The S&P 500 fell out of bed Thursday morning for the second day in a row. But just like Wednesday, the selling stalled nearly as soon as it arrived. After an hour of reflexive selling, the supply of fearful owners dried up and the index spent the rest of the session climbing nearly 80 points above those early lows.
While Thursday didn’t give me the start I was looking for, as I often remind readers, how we finish is far more important than how we start. And for the second day in a row, I really liked the close.
Inflation remains bad. Same with the war in Ukraine and as expected, consumer sentiment is in the toilet. But everyone already knows these things and that is why the index is down 23% YTD. Recycling the same headlines doesn’t surprise anyone and that’s why this week’s bad news hasn’t sent stocks tumbling under June’s lows. The people who fear these headlines sold months ago and that means there is no one left to sell a retelling of those same headlines.
Without a doubt, things are bad, but the bad is more or less staying the same. Which for the time being, is good enough to keep a floor under stocks. The problem we’ve been running into isn’t happening during regular hours when the market has actually been trading fairly constructively. Our problems have been festering overnight when smaller and more emotional retail traders are throwing their weight around in the futures markets. These little guys send futures tumbling in the middle of the night when big money is sleeping and that leads to these large opening gaps.
But lucky for us, big money doesn’t agree with these impulsive overnight traders and refuses to join the selling when the main session opens. And when that selling fails to show up, prices naturally start drifting higher.
As I wrote Wednesday, I liked the way the market is trading during the regular session despite these opening gaps. This still looks like a fairly resilient market.
Thursday’s early weakness squeezed me out of the trial position I bought Wednesday for a modest loss. But rather than give up on this trade, as soon as I get out of the market, the first thing I do is start looking for the next entry point. And as luck would have it, Thursday’s late morning bounce gave me that buy signal. And when the index kept going higher through the day, that was enough reassurance for me to add more near the close.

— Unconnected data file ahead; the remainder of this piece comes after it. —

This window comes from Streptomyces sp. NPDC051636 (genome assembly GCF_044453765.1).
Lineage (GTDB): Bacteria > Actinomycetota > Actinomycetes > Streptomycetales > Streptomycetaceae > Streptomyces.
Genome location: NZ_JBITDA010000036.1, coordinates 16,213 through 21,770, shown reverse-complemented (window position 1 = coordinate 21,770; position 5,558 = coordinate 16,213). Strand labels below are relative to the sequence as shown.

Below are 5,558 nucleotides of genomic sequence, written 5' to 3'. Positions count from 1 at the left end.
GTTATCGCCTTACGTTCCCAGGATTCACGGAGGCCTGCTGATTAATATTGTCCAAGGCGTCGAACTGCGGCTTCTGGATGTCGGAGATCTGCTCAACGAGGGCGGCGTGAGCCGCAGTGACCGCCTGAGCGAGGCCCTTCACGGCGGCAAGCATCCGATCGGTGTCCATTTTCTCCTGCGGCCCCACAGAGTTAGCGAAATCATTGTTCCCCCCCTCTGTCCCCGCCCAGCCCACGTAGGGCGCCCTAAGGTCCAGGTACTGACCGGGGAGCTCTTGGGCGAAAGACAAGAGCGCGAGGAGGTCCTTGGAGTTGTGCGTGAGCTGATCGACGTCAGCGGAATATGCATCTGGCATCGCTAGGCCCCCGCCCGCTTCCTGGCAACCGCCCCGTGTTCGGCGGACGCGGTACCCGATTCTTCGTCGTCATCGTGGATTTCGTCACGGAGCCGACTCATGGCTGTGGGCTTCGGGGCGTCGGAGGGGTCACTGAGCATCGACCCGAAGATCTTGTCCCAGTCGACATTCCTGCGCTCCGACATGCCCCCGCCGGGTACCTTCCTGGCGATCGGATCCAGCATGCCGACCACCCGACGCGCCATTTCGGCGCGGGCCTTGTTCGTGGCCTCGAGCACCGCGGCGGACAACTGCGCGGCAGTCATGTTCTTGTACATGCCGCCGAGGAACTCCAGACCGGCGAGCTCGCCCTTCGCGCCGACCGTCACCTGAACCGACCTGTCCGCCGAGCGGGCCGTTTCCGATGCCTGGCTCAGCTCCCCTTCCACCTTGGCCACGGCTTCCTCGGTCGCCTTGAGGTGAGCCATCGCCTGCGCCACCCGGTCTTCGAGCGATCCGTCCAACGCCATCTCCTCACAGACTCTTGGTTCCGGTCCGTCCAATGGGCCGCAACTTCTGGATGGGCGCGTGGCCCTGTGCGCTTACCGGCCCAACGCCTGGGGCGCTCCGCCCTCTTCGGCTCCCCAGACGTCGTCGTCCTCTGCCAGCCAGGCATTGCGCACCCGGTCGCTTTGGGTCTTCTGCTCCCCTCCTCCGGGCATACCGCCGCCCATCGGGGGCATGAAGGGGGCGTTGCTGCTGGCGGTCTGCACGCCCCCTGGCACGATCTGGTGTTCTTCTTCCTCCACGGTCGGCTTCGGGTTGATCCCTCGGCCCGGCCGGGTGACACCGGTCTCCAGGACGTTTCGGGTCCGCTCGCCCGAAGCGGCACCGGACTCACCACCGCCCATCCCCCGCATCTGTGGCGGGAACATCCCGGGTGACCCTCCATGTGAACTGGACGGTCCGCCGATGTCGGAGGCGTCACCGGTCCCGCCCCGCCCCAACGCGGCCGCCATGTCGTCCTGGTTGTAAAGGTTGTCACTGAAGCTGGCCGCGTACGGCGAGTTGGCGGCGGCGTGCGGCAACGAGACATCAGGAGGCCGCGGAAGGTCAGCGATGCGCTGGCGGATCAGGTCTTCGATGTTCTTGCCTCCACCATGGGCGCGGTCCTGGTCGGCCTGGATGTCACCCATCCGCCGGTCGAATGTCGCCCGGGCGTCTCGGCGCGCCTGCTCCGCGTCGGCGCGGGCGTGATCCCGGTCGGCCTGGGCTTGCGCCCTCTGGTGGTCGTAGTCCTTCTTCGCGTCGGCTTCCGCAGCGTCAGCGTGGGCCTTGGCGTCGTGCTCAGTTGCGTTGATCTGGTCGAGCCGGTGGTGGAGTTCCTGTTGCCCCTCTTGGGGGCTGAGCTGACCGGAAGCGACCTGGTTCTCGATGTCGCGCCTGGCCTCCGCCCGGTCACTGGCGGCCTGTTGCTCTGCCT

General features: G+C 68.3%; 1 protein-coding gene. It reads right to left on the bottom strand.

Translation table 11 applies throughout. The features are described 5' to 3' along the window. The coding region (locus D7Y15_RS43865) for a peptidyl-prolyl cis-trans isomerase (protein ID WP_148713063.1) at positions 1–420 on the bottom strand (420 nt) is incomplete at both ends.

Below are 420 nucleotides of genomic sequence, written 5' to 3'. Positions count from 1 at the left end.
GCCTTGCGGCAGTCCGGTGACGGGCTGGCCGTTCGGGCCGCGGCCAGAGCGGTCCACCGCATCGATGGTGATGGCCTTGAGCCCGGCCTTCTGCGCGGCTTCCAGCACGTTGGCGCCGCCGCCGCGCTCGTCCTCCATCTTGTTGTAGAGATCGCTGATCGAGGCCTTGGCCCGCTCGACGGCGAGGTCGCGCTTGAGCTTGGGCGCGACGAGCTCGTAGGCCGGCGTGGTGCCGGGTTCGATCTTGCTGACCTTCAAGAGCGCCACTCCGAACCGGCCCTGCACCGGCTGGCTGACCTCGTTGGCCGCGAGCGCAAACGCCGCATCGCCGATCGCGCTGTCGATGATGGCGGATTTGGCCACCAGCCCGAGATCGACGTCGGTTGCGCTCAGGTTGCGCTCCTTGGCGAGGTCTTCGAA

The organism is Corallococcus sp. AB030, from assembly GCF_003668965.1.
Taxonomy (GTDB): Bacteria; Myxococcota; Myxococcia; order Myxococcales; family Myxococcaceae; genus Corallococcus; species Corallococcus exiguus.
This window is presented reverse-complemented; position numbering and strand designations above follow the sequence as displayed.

It never feels good selling and buying back in hours later, but it sure beats the feeling of holding something while the losses keep piling up. When forced to choose my poison, I will always pick selling unnecessarily over holding too long.
Maybe futures will tumble again in the early hours of Friday morning, but these little guys are going to run out of money eventually. As we saw Wednesday and Thursday afternoons, this market doesn’t want to go down. And the best thing about a market that refuses to go down is it will eventually go up. As long as we are willing to keep at it, we will be in the right place at the right time to ride the next wave higher.
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Jani Ziedins (pronounced Ya-nee) is a full-time investor and financial analyst that has successfully traded stocks and options for nearly three decades. He has an undergraduate engineering degree from the Colorado School of Mines and two graduate business degrees from the University of Colorado Denver. His prior professional experience includes engineering at Fortune 500 companies, small business consulting, and managing investment real estate. He is now fortunate enough to trade full-time from home, affording him the luxury of spending extra time with his wife and two children.
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